Celiac Disease Awareness Month


by Paulette Avery, R.N., M.S.N., I.B.C.L.C.



October is Celiac Disease Awareness month. Celiac disease occurs in people who cannot tolerate a protein called gluten, which is found in wheat, barley, and rye. There seems to be a growing number of people with this disease, and more and more people are choosing to limit or eliminate gluten from their diets, so I'm focusing this month's column on the topic.

For those with the disease, eating gluten causes damage to the small intestine and also interferes with the absorption of nutrients from food. The disease occurs in both children and adults, is twice as common among females, and often affects multiple relatives, especially siblings. The disease affects more people of European descent than other groups, and is rarely diagnosed in people who are African, Chinese, or Japanese. The exact number of cases in the U.S. is unknown, but estimates range from one in 133 to one in 250 people with the disease.

Symptoms of celiac disease vary widely from stomach upset and diarrhea to irritability and depression. The wide range of possible symptoms include: gas, constipation, weight loss or gain, fatigue, bone or joint pain, missed menstrual periods, tooth discoloration or loss of enamel, and many others. Because there is such a range of symptoms, or no symptoms at all, getting a correct diagnosis may take some time. Diagnosis comes after testing blood for immunoglobulin A (IgA), anti-tissue transglutaminase (TGA), and IgA anti-endomysium antibodies (AEA). If symptoms and blood testing indicate celiac disease, the doctor will perform a small-bowel biopsy through an endoscope to check intestinal tissue for damage.'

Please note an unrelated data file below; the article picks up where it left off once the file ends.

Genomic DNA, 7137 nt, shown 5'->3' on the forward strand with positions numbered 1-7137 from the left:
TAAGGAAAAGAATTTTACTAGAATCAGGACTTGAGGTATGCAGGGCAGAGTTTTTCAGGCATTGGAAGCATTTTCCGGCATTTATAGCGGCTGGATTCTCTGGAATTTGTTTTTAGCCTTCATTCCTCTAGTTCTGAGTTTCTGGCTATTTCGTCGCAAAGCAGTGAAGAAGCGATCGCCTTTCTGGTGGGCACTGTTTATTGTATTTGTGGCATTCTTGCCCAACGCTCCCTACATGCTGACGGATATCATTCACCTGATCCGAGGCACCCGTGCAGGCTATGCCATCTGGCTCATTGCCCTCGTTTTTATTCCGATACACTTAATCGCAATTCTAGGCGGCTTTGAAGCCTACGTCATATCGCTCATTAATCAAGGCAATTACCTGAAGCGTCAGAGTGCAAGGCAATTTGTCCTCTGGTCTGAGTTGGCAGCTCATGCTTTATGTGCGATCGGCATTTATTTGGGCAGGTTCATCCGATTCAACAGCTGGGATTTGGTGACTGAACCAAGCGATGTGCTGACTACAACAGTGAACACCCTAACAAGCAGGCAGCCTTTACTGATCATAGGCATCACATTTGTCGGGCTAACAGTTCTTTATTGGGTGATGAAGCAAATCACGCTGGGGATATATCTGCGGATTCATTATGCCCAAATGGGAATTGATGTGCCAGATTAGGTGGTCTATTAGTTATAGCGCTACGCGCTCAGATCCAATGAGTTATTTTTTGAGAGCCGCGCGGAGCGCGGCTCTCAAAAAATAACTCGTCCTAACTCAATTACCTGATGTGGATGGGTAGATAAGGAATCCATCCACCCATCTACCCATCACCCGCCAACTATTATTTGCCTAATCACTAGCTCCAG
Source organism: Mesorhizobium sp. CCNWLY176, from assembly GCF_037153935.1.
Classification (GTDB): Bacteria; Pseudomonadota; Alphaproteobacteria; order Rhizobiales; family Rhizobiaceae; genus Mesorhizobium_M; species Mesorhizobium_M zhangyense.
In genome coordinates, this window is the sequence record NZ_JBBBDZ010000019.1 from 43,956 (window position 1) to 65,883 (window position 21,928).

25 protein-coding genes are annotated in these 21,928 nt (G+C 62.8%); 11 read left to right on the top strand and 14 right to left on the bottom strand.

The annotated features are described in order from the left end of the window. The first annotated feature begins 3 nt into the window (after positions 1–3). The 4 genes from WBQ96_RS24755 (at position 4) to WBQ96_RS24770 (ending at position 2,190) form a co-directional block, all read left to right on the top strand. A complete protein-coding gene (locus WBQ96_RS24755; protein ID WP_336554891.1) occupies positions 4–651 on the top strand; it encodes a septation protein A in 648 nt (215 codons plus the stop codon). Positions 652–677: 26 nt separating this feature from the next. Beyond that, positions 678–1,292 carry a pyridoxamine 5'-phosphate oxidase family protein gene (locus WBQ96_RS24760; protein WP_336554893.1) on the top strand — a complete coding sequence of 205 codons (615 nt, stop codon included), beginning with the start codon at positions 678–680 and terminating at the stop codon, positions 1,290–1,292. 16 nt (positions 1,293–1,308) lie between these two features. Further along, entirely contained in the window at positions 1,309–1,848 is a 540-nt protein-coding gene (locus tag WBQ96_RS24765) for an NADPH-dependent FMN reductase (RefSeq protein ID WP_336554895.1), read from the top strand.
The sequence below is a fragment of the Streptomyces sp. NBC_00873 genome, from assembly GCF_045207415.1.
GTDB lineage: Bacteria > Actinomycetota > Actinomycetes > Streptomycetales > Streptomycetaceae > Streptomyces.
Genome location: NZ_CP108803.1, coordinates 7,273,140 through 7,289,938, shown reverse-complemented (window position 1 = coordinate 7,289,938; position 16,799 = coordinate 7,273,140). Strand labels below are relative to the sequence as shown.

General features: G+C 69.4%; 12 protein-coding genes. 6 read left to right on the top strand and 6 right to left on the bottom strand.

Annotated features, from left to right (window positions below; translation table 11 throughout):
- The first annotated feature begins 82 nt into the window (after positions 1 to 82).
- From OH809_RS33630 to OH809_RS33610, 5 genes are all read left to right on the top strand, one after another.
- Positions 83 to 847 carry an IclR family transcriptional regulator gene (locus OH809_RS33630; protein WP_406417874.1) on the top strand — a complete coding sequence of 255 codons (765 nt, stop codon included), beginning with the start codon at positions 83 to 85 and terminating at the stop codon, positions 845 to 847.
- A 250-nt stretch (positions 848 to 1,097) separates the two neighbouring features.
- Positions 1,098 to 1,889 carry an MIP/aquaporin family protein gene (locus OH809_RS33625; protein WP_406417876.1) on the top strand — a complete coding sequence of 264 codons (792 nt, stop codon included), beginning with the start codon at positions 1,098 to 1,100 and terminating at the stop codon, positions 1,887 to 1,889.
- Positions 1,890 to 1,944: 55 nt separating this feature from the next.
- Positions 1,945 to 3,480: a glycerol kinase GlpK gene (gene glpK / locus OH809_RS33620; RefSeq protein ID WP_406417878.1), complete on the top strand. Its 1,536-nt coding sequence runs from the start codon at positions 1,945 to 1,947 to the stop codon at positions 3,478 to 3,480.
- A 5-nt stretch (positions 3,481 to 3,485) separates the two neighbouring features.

Treatment depends on the elimination of gluten from the diet, a feat that is often more difficult than it may seem because so many foods contain hidden gluten. Reading labels carefully becomes important, because gluten-containing ingredients are often added to products that one might assume to be gluten-free, such as tomato soup, yogurt, and packaged shredded cheese. People newly diagnosed with the disease are usually referred to a dietitian to help them plan a new way of eating. To get some idea of how challenging it can be to eat gluten-free, begin thinking of all the foods, including most breads, baked goods, and pastas, that you could no longer eat because they contain wheat, rye, or barley.'

Fortunately, gluten-free products are becoming more and more common. You can find them now in many grocery stores. And as gluten-free products become more common, their quality is also improving. Fortunately, gluten-free baked goods as tasteless and dry as cardboard are being replaced by products with much improved texture and flavor.'

Many resources exist for people with celiac disease. For additional information and support, here are two places to begin:

Celiac Disease Foundation

Phone: 818-990-2354

Email: cdf\@celiac.org

Internet: www.celiac.org


American Dietetic Association

Phone: 1-800-877-1600 or 312-899-0040

Email: hotline\@eatright.org

Internet: www.eatright.org


Omission: I realized after submitting my last column on insomnia that I left out a very important component of my improved ability to sleep: my acupuncturist and Chinese herbalist, Francine Ball, who has worked hard to research and create an herbal tea that has helped me. Thanks, Francine!

Paulette Avery is a registered nurse and a freelance writer who specializes in health issues.